Welcome to Palmer!
Palmer is located in south-central Alaska, in the beautiful Matanuska Valley, at 61 36'7''N 149 7'2''W / 61.60194 N 149.11722 W
Palmer is 42 miles (68 km) northeast of Anchorage on the Glenn Highway. The city itself has a total area of 3.8 square miles (9.7 square kilometers).
You might have heard of Alaska's giant vegetables, especially the famous massive cabbages. What you may not know is that members of the Matanuska Valley's dedicated farming community hold multiple world records for giant cabbages, turnips, carrots, broccoli and other vegetables. Every year, people bring their oversized crops to the Alaska State Fair in Palmer to be weighed, judged and displayed, to the continual amazement of the public. Click here or visit our links page to see a YouTube news report about these incredible Alaskan giants.
According to the 2010 census, there were 5,937 people, 1,508 households, and 1,058 families residing the city. However, Palmer is a rapidly growing town; the estimated population had risen to 7,804 by 2007.
In 2010, the racial makeup of Palmer was 79.1% white, 1.8% African American, 9.2% Native Alaskan and Native American, 1.1% Asian, .4% Pacific Islander, 4.6% Hispanic or Latino, and 7.6% from two or more races.
According to the most recent data the population in Palmer is diverse in age, with 33.7% under the age of 19, 8.3% from 20 to 24, 27.5% 25 to 44, 20.8% from 45 to 64, and 9.6% were over 65 years of age or older. The median age was 29 years old, and for every 100 females there were 98.1 males.
The median income for a household in the Palmer city limits in 2010 was $45,571, and the median income for a family is $53,164. The median income for males in the city was $44,716 versus $25,221 for females. The per capita income for the city was $17,203.
Palmer has a mild coastal climate (that is, if any part of Alaska can be considered mild!). The average monthly temperature for December and January is 13 degrees Fahrenheit, while for July and August it is 58 degrees Fahrenheit. The coastal climate of the area results in smaller amounts of snow than other areas of Alaska. The highest average monthly snowfall is 9.3 inches. Because Palmer rests at the mouths of two valleys, however, the town routinely experiences very high winds which can remove most of the accumulated snow.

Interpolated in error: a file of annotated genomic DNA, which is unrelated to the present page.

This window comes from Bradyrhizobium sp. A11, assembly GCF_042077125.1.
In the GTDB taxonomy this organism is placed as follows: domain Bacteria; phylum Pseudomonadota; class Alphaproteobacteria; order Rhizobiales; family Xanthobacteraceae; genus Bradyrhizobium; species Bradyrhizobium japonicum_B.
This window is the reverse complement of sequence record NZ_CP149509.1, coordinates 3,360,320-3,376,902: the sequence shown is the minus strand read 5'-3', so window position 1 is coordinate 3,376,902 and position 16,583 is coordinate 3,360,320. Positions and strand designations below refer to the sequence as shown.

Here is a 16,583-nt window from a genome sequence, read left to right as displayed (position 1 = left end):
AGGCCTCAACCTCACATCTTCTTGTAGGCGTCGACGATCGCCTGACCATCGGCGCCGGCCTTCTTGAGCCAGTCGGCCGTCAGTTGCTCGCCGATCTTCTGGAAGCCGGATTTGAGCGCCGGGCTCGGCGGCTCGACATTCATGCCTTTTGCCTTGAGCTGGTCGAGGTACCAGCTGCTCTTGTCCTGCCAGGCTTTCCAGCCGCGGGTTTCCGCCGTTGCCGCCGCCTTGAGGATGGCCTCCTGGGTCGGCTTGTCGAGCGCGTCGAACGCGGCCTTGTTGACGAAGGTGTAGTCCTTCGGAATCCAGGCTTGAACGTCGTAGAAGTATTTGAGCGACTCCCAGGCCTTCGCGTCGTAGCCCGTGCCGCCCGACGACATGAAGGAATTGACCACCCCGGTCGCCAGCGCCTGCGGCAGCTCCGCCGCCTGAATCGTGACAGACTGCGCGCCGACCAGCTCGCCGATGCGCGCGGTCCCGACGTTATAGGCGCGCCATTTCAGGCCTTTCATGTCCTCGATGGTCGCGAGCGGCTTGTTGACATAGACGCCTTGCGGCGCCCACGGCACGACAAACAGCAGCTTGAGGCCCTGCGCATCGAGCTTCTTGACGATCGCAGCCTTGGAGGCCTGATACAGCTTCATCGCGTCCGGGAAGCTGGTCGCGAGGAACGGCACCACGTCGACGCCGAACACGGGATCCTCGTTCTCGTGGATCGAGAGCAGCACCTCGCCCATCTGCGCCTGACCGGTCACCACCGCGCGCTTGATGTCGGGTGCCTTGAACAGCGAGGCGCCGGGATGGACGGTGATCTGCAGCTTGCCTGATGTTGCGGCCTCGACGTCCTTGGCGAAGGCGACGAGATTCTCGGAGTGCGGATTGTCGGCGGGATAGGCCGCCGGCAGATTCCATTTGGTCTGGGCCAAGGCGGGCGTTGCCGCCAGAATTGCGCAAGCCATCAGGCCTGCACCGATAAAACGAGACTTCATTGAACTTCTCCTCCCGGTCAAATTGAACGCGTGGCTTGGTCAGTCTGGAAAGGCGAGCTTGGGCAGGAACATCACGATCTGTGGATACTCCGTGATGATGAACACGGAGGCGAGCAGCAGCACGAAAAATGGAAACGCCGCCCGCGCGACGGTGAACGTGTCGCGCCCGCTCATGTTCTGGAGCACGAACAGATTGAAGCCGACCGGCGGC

Because Alaska is close to the north pole, daylight varies greatly between the summer and winter. In June, Palmer gets an average of 19 hours of light per day, while there is an average of only 5 hours of light in December. It is difficult to say exactly how many hours of light occur near the winter and summer solstices, because the low angle of the sun results in very long periods of dusk and dawn.
Many individuals have trouble adjusting to the unusually long and short days, which can result in tiredness and depression in the winter and sleeplessness in the summer. Plenty of folks, however, consider the unusual quality of the light and the fantastic sunrises and sunsets to be worth the extra darkness. In addition, enthusiastic outdoorspeople make up a significant portion of the population, and they often welcome the extra daylight hours to hunt, fish and hike in the summer, prefering to sleep a little less in order to enjoy the short warm season more fully.
Palmer is a part of the Mat-Su Valley, which spans over 23,000 square miles of land, three mountain ranges, four state game refugees, six recreational rivers, multiple glaciers, and thousands of lakes, ponds, and streams. Because there is so much wilderness to hike in, the Mat-Su Valley boasts over 1,000 miles of documented trails.
Palmer is a member of the Mat-Su Borough School District, which has 45 schools and a district-wide enrollment of over 17,000 students. Palmer High School is the only high school in the United States to have a moose for a mascot .
Matanuska-Sustina Borough Fast Facts